3D-Modell des neu geplanten Tilbury Energy Centre

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Flexibility for British security of supply
Gas, steam and battery storage: The Tilbury Energy Centre

While electricity demand in the UK is expected to remain stable in the coming years, it will soon have to be met without coal, as the UK government plans to phase out this fossil fuel by 2025. Since new nuclear power stations will not be available in the short term, there is an enormous need for investment in Great Britain. RWE is proposing to redevelop its Tilbury site with a state-of-the-art gas-fired power station.

Tilbury was home to a coal-fired power station for almost 50 years. In 2010, RWE retrofitted the plant to run on biomass. However, the station was closed in 2012 as the plant had exceeded its permitted hours under the Large Combustions plant directive, and changes meant that longer term biomass generation was not an option. Demolition is still underway and should be completed by the end of next year. Now, this site on the east side of London is poised to make a comeback: according to RWE’s plans, it could be the new home of a flexible, modern, low-emissions power station fired with natural gas, known as the Tilbury Energy Centre (TEC for short). The project is still in the planning and consultation phase, with a planning decision expected to be made by the Secretary of State in 2019.

More renewables while ensuring system stability

This RWE project is an important part of the fundamental changes occurring in the UK’s energy generation. In the years ahead, numerous conventional power stations will be shutting down and the utilisation of coal is to end completely by 2025.

The UK is investing record sums in creating a low-emissions, flexible and secure energy network, with billions of pounds already spent on renewable energy. In recent years the share of wind, solar and biomass in British electricity production has soared, reaching 30 percent in 2017. However, complementary energy sources are needed in order to compensate for the uneven output of renewables and thus ensure security of supply.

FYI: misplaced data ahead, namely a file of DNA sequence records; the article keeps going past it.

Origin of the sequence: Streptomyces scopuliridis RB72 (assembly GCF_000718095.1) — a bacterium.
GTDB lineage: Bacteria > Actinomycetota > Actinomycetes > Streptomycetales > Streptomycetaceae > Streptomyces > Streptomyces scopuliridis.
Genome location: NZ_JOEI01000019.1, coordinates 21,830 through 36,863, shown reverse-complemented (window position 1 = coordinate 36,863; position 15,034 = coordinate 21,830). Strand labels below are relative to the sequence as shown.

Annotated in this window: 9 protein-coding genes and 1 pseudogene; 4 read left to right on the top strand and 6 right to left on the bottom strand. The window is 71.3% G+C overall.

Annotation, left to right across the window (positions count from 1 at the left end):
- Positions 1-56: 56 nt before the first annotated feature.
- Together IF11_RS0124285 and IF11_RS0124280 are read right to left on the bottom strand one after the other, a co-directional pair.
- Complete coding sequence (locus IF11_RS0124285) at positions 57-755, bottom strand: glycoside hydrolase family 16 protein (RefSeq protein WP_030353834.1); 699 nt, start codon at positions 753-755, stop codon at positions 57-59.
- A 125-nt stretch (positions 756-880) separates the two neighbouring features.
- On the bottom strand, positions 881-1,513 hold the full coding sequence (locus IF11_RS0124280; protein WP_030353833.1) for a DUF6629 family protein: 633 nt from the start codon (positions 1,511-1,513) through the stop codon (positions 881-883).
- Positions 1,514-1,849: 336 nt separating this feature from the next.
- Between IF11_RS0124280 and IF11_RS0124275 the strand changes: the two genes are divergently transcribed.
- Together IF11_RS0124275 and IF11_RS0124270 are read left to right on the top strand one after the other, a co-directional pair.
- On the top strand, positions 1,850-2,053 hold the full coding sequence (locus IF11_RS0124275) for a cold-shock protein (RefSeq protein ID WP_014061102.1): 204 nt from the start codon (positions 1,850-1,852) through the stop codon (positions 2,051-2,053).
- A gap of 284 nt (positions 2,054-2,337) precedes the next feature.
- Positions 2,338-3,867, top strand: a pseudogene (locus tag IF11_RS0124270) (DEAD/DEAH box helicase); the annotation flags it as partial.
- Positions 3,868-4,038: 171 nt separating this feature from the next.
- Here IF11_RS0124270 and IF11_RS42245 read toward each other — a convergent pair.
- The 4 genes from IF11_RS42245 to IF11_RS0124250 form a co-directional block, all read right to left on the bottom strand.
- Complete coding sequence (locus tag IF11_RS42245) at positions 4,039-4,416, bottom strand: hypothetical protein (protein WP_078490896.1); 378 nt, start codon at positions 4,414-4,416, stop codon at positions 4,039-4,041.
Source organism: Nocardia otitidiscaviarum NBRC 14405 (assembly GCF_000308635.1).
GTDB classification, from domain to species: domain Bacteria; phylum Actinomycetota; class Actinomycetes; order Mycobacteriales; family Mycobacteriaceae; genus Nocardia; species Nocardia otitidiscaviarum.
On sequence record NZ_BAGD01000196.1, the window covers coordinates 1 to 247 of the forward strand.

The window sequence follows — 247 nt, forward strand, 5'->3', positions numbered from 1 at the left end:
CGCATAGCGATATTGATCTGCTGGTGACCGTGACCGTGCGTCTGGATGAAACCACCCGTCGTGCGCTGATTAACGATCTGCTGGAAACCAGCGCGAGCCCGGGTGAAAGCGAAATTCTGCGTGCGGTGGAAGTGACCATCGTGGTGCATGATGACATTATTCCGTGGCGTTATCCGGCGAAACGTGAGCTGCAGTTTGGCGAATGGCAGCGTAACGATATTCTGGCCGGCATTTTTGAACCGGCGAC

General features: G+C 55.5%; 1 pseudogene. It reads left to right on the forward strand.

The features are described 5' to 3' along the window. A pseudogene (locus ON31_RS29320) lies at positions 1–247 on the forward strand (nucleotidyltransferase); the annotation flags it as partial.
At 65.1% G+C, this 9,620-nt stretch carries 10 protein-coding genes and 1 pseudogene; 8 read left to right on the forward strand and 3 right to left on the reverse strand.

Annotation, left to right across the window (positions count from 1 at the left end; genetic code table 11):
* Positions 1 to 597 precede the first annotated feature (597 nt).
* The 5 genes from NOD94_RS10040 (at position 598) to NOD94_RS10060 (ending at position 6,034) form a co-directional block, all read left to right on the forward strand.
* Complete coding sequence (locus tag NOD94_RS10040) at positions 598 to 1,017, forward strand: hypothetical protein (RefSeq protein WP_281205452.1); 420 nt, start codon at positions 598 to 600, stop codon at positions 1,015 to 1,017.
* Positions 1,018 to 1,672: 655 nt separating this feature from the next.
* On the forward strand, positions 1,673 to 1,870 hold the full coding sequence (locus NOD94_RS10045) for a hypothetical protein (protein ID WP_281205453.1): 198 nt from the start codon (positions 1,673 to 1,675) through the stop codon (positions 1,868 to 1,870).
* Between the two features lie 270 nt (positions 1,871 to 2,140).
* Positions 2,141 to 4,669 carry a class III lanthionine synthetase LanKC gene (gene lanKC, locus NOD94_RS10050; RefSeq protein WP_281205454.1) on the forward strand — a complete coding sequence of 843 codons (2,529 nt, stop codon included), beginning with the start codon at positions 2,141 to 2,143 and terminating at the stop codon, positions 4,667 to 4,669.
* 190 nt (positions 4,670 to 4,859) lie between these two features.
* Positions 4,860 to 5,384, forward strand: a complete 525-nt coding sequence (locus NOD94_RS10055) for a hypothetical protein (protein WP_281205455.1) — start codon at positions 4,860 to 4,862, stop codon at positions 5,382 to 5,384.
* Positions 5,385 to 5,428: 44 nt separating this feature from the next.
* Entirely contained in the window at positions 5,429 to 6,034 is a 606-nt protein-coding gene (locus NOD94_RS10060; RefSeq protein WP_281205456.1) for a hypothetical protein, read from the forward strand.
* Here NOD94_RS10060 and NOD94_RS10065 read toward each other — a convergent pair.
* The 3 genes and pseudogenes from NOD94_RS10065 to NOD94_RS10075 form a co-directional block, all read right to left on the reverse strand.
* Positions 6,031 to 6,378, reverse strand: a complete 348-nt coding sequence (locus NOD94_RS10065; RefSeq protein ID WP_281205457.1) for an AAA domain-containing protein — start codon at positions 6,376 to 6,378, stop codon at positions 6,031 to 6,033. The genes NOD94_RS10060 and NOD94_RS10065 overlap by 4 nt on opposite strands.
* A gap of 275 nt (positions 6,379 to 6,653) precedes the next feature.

One example clearly illustrates this point: as the chart shows, on the ten sunniest days in the year the average UK baseload experiences increasingly large fluctuations. In order to respond to the variability of solar and wind energy, conventional power plants need to be able to ramp their output up and down at extremely short notice. And with energy production from renewable sources set to expand, the need for flexibility will be even more acute. To achieve this, the British government implemented a capacity market: electricity producers are paid for availability of generation for use in the event of a shortage.

Highly efficient: CCGT technology

With this in mind, RWE is planning to invest around one billion British pounds in Tilbury to construct a cutting-edge CCGT power station. These kinds of facilities combine two technologies to generate electricity: First an oxygen-gas mixture is burned in a gas turbine, which drives a generator. In addition, the gas turbine’s hot exhaust gases are used to produce steam to drive a steam turbine, which also generates electricity via a generator. The big advantage of this approach is that the gas fuel is essentially used twice, resulting in the efficiency of a modern CCGT plant of nearly 60 percent.

The gas is proposed to be supplied to the power station via a new, three-kilometre long pipeline. TEC’s location has several advantages: it benefits from the existing infrastructure, with its connections to the high-voltage network and gas grid. Additionally, it has direct access to cooling water from the Thames and excellent transport connections by road, river and the sea. Plans are being developed for a CCGT power station with a capacity of up to 2,500 megawatts. A further open-cycle gas turbine capable of delivering another 300 megawatts of power within a few minutes is also planned so that the plant can react flexibly to increases in demand for energy. In total, the new Tilbury Energy Centre will have enough capacity to serve three million households.

Interim storage for surplus energy

TEC has another special feature: As a building block of security of supply, TEC will be designed to react flexibly and quickly to demand and frequency fluctuations. A battery storage unit with a capacity of 100 megawatts integrated right on the power plant premises will make this process even more efficient. Using this storage, TEC will be capable of temporarily retaining excess energy and feeding it back into the grid when needed.

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